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Building Community with Tea

April 27, 2020

Sexual Assault Centre (SAC) of Brant, recipient of our Kyle Scanlon Memorial Fund, shares how they put their funding to use during the COVID-19 crisis.

A cup of tea can make things better. But Jay (they/them) and Hayley (she/her) from the Sexual Assault Centre (SAC) of Brant went a step further to use it as a tool for community building.

In 2019, SAC received funding from our Kyle Scanlon Memorial Fund – established to memorialize the sudden passing of Kyle Scanlon, a long-time staff member of The 519, who worked closely with trans communities to support and advance trans inclusion. SAC planned to use this funding to address the lack of safe and affirming spaces for trans folks with a tea-based community-building event.

“Spaces that are reserved specifically for trans, two-spirit, and genderfluid folks aren’t as common outside of larger cities like Toronto and the GTA – so that was our main goal. We liked the idea of being able to share tea blends that could protect folks during the cold and flu season for free, but mostly, we wanted to provide a space for them to be together.”

But Jay and Hayley had to re-evaluate their plans due to the COVID-19 crisis. Although SAC continues to provide remote crisis and support services during the crisis, an in-person meet over tea was no longer possible.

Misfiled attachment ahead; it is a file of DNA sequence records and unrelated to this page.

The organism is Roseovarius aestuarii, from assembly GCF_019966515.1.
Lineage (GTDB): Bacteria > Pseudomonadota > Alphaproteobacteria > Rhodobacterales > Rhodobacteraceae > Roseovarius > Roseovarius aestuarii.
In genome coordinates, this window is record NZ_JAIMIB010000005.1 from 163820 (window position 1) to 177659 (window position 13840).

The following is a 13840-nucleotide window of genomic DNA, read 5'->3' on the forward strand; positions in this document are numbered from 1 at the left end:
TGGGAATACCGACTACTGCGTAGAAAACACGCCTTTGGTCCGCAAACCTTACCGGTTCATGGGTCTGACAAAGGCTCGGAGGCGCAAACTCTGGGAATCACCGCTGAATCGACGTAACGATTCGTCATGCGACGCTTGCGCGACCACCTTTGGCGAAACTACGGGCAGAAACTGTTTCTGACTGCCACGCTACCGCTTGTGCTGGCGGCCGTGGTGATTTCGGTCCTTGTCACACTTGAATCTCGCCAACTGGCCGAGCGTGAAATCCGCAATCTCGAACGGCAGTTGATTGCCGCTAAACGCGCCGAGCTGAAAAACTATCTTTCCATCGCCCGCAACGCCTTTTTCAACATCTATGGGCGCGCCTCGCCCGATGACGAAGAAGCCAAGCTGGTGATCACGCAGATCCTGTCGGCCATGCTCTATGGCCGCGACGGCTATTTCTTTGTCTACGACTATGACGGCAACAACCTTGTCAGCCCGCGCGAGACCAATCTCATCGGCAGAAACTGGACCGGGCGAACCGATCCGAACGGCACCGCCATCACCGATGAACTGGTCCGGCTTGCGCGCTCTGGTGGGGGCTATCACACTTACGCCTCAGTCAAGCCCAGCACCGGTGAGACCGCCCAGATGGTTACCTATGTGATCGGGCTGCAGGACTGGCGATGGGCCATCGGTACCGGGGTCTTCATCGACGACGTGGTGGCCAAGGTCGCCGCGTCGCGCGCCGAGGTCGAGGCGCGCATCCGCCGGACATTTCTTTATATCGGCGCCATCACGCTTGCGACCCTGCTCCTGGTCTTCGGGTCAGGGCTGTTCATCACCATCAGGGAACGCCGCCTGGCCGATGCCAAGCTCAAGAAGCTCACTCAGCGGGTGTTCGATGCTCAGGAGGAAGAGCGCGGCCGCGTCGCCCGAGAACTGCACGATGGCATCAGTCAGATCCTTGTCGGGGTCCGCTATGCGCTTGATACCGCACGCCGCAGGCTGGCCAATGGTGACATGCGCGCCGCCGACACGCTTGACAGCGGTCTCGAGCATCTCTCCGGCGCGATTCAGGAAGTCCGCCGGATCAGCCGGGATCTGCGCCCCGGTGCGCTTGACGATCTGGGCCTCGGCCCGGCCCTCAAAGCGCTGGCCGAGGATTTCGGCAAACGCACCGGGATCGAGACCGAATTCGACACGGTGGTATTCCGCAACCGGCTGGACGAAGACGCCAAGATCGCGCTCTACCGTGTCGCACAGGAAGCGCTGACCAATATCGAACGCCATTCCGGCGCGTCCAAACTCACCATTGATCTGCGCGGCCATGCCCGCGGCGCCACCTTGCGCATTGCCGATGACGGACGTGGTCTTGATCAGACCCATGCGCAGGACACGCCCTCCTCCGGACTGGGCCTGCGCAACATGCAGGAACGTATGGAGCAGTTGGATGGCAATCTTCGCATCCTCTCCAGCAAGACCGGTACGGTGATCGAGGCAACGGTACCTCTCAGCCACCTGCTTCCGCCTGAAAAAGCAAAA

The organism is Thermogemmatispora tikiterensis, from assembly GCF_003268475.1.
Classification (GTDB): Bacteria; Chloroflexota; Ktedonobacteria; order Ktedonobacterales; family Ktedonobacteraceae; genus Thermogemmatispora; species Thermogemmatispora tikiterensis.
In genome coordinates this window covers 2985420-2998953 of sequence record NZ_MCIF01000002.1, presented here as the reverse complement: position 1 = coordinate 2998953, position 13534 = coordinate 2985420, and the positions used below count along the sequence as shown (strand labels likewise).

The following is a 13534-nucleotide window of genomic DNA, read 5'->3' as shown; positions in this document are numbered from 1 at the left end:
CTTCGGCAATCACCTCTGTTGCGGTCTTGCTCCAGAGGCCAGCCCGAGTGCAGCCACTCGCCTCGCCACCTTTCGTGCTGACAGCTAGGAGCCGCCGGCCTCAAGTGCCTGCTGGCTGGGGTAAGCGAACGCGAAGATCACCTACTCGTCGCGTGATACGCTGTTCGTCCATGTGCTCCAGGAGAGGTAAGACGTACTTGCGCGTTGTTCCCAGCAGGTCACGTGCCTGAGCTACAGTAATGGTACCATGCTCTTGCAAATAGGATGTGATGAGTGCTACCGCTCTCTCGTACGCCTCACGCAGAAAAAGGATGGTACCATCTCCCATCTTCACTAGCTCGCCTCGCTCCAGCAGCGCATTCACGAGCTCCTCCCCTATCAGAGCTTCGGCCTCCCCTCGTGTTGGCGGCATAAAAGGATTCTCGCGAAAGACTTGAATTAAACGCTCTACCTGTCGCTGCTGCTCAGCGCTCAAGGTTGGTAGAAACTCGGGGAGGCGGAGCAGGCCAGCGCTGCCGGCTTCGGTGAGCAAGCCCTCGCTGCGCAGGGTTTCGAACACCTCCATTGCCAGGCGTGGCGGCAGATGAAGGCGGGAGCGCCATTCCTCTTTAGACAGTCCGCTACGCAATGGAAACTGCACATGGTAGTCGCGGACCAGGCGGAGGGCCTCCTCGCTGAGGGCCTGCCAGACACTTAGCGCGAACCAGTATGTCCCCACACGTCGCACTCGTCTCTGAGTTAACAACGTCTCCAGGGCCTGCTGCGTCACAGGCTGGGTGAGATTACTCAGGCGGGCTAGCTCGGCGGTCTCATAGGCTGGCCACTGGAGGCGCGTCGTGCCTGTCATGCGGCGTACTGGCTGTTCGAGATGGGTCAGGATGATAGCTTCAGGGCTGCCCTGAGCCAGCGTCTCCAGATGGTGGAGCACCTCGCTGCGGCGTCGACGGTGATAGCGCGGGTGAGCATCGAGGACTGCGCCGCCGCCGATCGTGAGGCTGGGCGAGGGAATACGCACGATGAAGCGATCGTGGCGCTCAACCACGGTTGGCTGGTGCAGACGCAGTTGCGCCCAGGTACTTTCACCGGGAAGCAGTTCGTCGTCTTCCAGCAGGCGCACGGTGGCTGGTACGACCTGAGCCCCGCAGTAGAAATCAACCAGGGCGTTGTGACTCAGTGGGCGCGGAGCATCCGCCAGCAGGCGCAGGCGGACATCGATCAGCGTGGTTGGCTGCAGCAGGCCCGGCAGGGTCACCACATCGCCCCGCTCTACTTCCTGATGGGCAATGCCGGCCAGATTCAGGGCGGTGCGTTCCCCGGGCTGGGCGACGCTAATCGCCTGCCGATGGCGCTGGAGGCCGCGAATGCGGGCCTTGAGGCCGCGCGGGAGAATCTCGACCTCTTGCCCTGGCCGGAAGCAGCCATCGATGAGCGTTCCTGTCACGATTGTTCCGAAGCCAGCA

The original plan was to create a space where folks could come and hang out, drink and take home some teas that boost immunity and protect the respiratory system, and also create their own personalized journals. When the in-person event got cancelled, they decided to connect folks digitally and share the teas to provide a little bit of relief and a sense of community.

The invitation that the centre put out for the event

“We need to be looking to each other for support, healing, love, care, and connection.”

Prioritizing low income and/or immune-compromised trans, two-spirit, and genderfluid folks, they hosted two online events, mailing the packaged teas and inviting participants for conversations.

“One thing that surprised us about how well it went has been how quickly we run out of things. There is definitely a need for plant medicines for folks in our communities.”

The global pandemic has only augmented the inequities facing our LGBTQ2S communities. But it has also shown us that it is possible to mobilize and change our approach to making a difference. There’s power in community, and in tea, of course.

Learn about the Kyle Scanlon Memorial Fund